Kebab a ČÍna

Veganism, multiculturalism, and culinary tradition in the Czech Republic

by Jane Argodale

published February 2, 2018

On a Saturday afternoon in the Czech city of Brno, my friend and I sat inside Forky’s, a vegan restaurant, shoveling Sriracha-drizzled pad thai into our mouths out of cardboard cups. I’d been to Brno many times over the years to visit family, but this was the first time I’d ever seen Sriracha’s rooster-embellished bottles anywhere in the city. This was also my first time eating pad thai in the Czech Republic. 

I went back to Forky’s many times throughout the six weeks I spent in Brno last summer. The restaurant came to represent the exact opposite of everything I had learned about Czech attitudes towards food. When my grandmother was alive, I would come to her apartment on the city’s edge for lunch, and she would have a full traditional Czech meal prepared for me. The centerpiece of that meal was always a gigantic portion of meat. From crispy slabs of pork schnitzel, to španělský ptáček, a dish that consists of a hotdog wrapped in a baked chicken cutlet, traditional Czech cuisine is so centered on meat, that a meat-free dish doesn’t register as a meal at all. At many a traditional Czech pub, the one vegetarian Czech dish I know of, fried cheese, is listed on the menu as a “snack.”  

This diet originates from Slavic cultural traditions and the climate of Central Europe. Like the cuisines of other Slavic countries, traditional Czech staple vegetables—including beets, cauliflower, and cabbage—are all hardy vegetables capable of withstanding long winters. Vegetables are almost always incorporated into meals either pickled or otherwise preserved. In the summer, local fruit is sold in city markets. That is the extent to which fresh produce was a part of Czech cuisine for centuries. 

The rise of vegetarian and vegan cuisine in the Czech Republic is particularly surprising because the same trend has not appeared in other Slavic countries. For every million inhabitants in the Czech Republic, there are 11.1 vegetarian restaurants—over double that of Slovakia and nearly 16 times that of Ukraine. The Czech Republic even surpasses many Western European countries, including Sweden, Italy, and Belgium which have 9.7, 9.4, and 7.4 vegetarian restaurants per million inhabitants, respectively. In Brno, almond milk and yogurt, though far pricier than cow milk and yogurt, are available at every major supermarket. Restaurants throughout the city center advertise entirely vegetarian and vegan menus.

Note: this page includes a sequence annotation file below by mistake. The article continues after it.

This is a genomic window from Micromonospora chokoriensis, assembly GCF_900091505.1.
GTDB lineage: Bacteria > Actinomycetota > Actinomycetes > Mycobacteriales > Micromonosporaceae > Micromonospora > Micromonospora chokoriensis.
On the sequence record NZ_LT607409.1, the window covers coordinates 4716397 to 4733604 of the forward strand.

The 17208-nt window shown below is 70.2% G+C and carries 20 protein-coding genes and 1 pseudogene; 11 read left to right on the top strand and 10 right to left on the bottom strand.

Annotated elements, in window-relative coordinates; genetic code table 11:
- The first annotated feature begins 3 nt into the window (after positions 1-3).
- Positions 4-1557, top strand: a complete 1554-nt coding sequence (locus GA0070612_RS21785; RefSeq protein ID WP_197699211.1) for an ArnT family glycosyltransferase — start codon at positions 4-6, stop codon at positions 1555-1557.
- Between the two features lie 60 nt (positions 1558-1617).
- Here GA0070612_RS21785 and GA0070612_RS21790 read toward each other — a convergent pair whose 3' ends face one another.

Most of these eateries’ menus rely on some degree of appropriation of foreign cuisines. It’s admittedly hard to imagine how a meatless take on the Czech national dish, vepřo-knedlo-zelo—a cut of roasted pork with sliced bread dumplings and butter-braised cabbage drowning in the juices—could possibly do justice to the original. Czech cuisine also lacks spice, a much needed enhancement in vegetarian eating—the most you’ll ever get is a generous helping of Hungarian paprika in the sauce for a guláš or a stick of salami. Hot sauce only started appearing as the country’s borders became more open, first with the end of communism in 1989 and then with European Union membership. The increased access to foods from outside of this small landlocked country is what makes appealing vegetarian and vegan cuisine even possible. This is how it came to be that at a vegan café in Brno, I ordered the “Indian burger,” with a chickpea and cumin patty, vegan cheese, and spicy curry sauce.

Even Forky’s decor is a counterpoint to Czech tradition. A traditional hospoda is dimly-lit and wood-paneled; Forky’s has tall, bright white walls and is drenched in sunlight. By one wall, there are the stacks of informational pamphlets on the cruelty of the meat and dairy industries, and on another, the names of famous vegans and vegetarians, including Paul McCartney and Mahatma Gandhi. Forky’s breaks from Czech tradition by appearing modern and cosmopolitan. It’s a strategy that’s working so far. This winter, Forky’s has opened new locations in Prague and Bratislava, the capital of Slovakia. 

The foreign influences at Forky’s range from the obvious, such as the inclusion of pad thai on the menu, to the more subtle, like the jalapeño peppers in their Spicy Burger. What’s most striking about their menu, however, are the vegan adaptations of foreign cuisines already common in the Czech Republic because of the country’s large immigrant communities. The Vietnamese community brought pho, the Turkish and Azeri communities brought döner kebabs, and Forky’s made them vegan.